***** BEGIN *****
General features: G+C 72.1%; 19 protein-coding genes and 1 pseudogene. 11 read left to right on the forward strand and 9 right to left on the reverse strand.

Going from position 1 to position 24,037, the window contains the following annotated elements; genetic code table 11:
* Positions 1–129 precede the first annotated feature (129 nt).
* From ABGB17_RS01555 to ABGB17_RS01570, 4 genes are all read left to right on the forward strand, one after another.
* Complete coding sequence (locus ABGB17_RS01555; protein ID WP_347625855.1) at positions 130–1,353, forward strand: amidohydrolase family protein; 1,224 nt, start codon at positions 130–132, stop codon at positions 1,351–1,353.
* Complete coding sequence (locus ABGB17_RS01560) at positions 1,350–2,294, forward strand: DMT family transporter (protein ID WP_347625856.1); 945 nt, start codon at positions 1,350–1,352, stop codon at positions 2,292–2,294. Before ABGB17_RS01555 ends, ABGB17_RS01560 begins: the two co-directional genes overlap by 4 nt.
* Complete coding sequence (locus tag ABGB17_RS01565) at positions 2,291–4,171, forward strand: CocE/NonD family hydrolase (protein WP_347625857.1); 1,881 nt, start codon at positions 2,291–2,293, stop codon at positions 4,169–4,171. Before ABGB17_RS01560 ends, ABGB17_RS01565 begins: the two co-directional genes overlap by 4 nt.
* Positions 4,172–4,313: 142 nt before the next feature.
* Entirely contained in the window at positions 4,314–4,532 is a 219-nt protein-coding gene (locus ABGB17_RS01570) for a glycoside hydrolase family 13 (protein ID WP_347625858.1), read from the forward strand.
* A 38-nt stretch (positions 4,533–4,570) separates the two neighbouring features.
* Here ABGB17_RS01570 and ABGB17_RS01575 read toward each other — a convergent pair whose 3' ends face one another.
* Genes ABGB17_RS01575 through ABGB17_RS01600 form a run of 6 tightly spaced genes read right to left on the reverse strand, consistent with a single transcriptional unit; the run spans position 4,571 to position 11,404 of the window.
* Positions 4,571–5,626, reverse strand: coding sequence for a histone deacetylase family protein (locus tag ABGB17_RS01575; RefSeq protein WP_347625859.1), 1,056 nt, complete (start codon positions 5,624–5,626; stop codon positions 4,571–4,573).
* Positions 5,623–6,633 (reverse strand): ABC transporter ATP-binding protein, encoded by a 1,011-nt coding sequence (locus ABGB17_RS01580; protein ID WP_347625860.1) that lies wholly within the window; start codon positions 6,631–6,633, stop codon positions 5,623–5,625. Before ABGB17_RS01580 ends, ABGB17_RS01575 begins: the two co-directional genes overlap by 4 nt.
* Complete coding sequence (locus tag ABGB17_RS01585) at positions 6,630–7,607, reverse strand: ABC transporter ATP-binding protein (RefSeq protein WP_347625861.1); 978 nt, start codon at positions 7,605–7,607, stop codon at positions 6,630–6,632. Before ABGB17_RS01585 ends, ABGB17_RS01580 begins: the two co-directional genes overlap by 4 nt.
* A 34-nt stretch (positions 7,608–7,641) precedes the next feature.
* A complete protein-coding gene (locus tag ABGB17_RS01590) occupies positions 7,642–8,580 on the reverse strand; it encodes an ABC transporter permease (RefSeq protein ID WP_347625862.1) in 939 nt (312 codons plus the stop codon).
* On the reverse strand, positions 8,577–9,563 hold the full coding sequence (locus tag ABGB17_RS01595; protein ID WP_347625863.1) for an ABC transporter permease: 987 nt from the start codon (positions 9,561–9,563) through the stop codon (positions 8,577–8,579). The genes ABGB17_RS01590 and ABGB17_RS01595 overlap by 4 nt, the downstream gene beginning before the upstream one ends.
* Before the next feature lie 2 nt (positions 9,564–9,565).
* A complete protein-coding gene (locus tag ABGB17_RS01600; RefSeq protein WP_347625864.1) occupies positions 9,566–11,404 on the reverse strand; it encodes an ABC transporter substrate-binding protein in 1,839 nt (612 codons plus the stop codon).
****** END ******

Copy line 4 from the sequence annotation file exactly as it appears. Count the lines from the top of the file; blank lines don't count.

* From ABGB17_RS01555 to ABGB17_RS01570, 4 genes are all read left to right on the forward strand, one after another.